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Drugs. 1998 Oct;56(4):517-22.

Are there potential non-lipid-lowering uses of statins?

Author information

1
Department of Nephrology, University Hospital NHS Trust, Birmingham, England. David.wheeler@university-b.wmids.nhs.uk

Abstract

Recent clinical trials have demonstrated beyond doubt that statins are effective in the prevention of acute coronary events. Critical analysis of these studies suggests that the benefits of statin therapy cannot be fully explained on the basis of reductions in plasma cholesterol levels. Accumulating knowledge of the actions of these drugs shows that they may prevent several processes that eventually lead to plaque rupture and the development of occlusive thrombosis, the basis of acute coronary events. Hence, statins may correct endothelial dysfunction (thus protecting against ischaemic injury), stabilise existing plaques and modify the coagulation pathway, thereby reducing the likelihood of a sudden vascular event. At a cellular level, these drugs inhibit the synthesis not just of cholesterol, but of other compounds important in cell proliferation. Antiproliferative effects have been demonstrated in vitro and may broaden the applications of statins to the treatment of noncardiovascular diseases. Finally, preliminary clinical studies indicate that as a result of immunosuppressive actions, statins may reduce the incidence of rejection following organ transplantation.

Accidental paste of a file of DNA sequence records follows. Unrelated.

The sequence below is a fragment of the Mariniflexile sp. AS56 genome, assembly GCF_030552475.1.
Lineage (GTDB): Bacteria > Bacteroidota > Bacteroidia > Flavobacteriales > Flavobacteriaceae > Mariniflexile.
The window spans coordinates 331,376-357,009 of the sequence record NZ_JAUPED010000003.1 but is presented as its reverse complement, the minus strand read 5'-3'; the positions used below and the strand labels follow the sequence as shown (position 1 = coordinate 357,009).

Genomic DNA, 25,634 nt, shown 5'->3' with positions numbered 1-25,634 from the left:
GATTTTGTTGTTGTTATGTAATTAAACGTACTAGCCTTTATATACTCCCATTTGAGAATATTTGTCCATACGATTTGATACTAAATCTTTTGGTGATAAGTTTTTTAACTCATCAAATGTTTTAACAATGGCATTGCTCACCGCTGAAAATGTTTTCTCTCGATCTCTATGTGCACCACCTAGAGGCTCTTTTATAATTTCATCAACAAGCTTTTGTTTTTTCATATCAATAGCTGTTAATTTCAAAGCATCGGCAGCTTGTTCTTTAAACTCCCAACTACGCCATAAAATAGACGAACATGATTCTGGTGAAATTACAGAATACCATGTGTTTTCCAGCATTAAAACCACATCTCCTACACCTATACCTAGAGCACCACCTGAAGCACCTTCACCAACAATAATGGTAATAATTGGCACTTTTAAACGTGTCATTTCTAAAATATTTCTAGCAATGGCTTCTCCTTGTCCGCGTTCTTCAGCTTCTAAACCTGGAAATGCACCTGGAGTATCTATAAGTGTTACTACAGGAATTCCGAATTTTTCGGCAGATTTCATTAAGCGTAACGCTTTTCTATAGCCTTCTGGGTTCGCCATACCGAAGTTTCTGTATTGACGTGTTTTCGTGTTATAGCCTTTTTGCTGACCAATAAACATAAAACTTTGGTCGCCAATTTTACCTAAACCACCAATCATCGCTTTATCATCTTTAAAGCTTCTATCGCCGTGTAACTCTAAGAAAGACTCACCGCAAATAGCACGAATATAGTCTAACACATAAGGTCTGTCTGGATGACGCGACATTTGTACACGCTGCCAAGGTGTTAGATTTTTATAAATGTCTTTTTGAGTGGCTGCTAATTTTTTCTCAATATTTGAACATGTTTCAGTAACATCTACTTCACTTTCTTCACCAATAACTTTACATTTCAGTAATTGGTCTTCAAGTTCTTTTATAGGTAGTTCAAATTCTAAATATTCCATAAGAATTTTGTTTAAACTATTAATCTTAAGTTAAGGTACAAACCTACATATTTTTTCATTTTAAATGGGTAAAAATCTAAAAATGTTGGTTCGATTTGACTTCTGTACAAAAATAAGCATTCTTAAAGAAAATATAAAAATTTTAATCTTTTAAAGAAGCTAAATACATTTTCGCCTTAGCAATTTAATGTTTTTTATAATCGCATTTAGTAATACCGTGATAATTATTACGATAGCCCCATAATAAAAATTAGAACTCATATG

[Indexed for MEDLINE]

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